Kestrel class visited Kentwell Hall as part of our 'Terrible Tudors' topic. Kentwell Tudor re-creations are living re- enactments, where people dress, speak and live as Tudors for several days. The Michaelmas re-creation celebrates the feast of St Michael and All Angels and marked the beginning and the end husbandman's (free tenant farmer or small landowner) year; hopefully, the celebration of a good harvest too! It was the year 1593 and Elizabeth 1st was queen. The owner of Kentwell in 1593 was Thomas Clopton.
Kestrel class saw and took part in typical activities that may happen at this time of the year.
On the front lawn, in front of Kentwell Hall ,just after we had passed through the entrance assuring the gate - keepers that we were plague-free!
Tudor dancing accompanied by some low players-just look at their instruments-playing a drum and some bagpipes !
Next we visited the victualers (cooks for the workers at Kentwell) who were preparing potage with roots and worts. (Ask your child if they can remember what these were)
Mr King in fine attire - he was asked many a time what a fine gentleman was doing with us peasants !
The house at Kentwell from the front . We crossed the moat and entered the house by the Tower door and entered the Great kitchen. The cooks were preparing a meal for the Cloptons and their visitors; fig tarts, baked apples and meat pies were being made.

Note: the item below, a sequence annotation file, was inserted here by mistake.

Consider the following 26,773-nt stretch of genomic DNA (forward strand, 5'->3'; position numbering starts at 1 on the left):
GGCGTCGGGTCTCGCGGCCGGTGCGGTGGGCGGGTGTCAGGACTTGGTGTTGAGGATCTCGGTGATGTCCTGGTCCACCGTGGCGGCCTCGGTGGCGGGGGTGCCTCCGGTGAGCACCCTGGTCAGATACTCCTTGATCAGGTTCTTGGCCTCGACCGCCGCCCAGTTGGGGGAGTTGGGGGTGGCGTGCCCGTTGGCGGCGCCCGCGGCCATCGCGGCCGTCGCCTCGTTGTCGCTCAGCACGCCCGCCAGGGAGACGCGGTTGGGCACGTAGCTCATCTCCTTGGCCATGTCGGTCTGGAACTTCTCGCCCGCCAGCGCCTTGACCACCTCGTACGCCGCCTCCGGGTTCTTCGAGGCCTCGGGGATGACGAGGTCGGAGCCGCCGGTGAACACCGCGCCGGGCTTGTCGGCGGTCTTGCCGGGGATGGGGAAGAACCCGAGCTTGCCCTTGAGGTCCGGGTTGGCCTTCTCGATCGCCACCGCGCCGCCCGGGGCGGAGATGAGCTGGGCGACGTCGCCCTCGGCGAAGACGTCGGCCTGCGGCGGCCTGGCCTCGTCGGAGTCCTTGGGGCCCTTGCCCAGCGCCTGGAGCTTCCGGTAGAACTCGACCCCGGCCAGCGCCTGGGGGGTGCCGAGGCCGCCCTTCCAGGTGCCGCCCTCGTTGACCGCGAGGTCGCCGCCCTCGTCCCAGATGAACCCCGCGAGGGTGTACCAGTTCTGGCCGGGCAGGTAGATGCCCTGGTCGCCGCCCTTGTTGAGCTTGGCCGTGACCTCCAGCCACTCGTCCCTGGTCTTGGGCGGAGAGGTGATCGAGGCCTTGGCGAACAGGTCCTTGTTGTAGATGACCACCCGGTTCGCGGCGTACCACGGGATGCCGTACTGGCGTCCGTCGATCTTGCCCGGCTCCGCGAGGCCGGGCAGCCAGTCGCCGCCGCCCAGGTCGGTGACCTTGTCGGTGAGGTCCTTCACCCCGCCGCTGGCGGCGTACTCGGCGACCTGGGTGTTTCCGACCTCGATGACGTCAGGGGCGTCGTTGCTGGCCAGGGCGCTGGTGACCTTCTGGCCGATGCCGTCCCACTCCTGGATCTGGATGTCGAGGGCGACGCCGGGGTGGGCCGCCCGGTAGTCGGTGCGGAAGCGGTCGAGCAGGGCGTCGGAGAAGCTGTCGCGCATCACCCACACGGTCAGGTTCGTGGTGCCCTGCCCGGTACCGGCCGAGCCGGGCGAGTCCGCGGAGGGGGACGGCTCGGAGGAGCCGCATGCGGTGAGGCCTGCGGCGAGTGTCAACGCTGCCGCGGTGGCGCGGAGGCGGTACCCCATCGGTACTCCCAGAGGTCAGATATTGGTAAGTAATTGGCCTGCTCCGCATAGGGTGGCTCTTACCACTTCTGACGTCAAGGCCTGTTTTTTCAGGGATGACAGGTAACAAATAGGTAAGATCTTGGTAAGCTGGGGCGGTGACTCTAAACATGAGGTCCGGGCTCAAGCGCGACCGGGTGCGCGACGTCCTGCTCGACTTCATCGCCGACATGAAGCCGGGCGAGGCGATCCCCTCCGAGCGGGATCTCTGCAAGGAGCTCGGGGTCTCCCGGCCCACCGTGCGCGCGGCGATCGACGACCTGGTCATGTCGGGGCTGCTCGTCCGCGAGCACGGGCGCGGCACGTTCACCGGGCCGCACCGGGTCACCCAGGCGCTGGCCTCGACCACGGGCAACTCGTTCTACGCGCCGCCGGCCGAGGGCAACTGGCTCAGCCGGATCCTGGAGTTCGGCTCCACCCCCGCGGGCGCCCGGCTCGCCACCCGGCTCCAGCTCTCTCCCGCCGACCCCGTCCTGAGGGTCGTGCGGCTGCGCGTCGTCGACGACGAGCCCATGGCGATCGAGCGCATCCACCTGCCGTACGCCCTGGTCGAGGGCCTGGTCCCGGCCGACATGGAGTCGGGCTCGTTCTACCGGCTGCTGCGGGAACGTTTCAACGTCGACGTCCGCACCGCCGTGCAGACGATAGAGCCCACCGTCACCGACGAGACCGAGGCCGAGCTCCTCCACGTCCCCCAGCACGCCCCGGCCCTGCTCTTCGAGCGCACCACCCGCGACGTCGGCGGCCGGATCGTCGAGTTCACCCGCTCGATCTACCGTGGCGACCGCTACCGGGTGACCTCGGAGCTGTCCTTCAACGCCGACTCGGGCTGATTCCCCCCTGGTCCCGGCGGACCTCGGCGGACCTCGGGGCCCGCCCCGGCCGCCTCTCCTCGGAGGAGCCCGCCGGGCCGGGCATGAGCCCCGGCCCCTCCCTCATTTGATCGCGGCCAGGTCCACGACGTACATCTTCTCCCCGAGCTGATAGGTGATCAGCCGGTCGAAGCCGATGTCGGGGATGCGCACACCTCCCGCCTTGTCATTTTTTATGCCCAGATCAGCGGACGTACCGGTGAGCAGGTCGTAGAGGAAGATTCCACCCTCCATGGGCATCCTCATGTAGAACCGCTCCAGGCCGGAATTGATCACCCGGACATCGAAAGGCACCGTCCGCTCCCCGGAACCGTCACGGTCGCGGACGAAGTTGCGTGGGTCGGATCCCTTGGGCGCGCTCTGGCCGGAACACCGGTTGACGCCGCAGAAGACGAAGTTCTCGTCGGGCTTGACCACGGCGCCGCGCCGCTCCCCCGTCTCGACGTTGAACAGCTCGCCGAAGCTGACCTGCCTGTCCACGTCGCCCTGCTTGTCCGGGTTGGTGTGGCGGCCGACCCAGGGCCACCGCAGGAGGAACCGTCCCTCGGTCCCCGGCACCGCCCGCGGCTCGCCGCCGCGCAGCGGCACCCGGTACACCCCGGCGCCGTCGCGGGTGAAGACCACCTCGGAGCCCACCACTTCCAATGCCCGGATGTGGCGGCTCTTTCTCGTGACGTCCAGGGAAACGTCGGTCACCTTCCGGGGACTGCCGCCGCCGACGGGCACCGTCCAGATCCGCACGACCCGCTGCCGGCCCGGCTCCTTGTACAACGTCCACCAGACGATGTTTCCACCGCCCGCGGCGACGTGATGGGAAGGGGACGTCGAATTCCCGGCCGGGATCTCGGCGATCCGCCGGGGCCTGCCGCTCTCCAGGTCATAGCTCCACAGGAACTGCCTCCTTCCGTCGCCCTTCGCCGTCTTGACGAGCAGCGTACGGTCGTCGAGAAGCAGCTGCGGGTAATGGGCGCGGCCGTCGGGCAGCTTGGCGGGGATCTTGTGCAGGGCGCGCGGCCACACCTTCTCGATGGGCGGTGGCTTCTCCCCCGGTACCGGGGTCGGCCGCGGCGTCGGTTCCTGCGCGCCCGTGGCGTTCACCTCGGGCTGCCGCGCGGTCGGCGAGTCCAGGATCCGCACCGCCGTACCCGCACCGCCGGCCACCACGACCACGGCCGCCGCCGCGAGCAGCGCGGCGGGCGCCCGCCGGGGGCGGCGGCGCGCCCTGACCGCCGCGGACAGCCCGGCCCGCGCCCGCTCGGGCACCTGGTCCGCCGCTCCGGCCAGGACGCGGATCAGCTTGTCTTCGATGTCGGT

Chivvied along by the housekeeper, we were led to the Panelled room where we met a privateer and the Herald. The Herald talked to the us about the Clopton coat of arms.
The privateer was hoping some of our party may wish to join him in circumnavigating the globe!
The Great Hall
The scriveners were writing menus and prayers for the household. They used quills,ink and parchment paper.
These members of the gentry are friends of the Cloptons, they entertained with some singing in French; standing next to them is a page.
Cheese is being made by straining it through muslin.
The dairy maids would milk the cows and bring the milk back to the dairy using this yoke being modelled by Katie.
The Bakehouse oven - the wall at the side was so warm.
The alchemist showed us some pickled animals and some chemical reactions turning different water a different colour
Above the brew house was the stillroom in which potions and medicines were made out of herbs for all the residents of the estate.
Adjacent to the still room was the sewing room where the needlewomen made clothes for workers at Kentwell.
Camera Obscura in the background .
Finding herbal remedies for our maladies and afflictions : anybody for Rosemary - it aids memory !
The archers demonstrated their skills and how they were used against the Spanish.
Inside the woolshed we watched the wool workers make fleece into yarn.
A yeoman cottage was situated just along from the woolshed. The family were eating their lunch of potage .
Using branches and trunks from nearby trees the woodworkers were making chair legs , rolling pins and spindles.
Wearily, we left the Tudor Michaelmas behind ,had our lunch (non- tudor) and returned to school .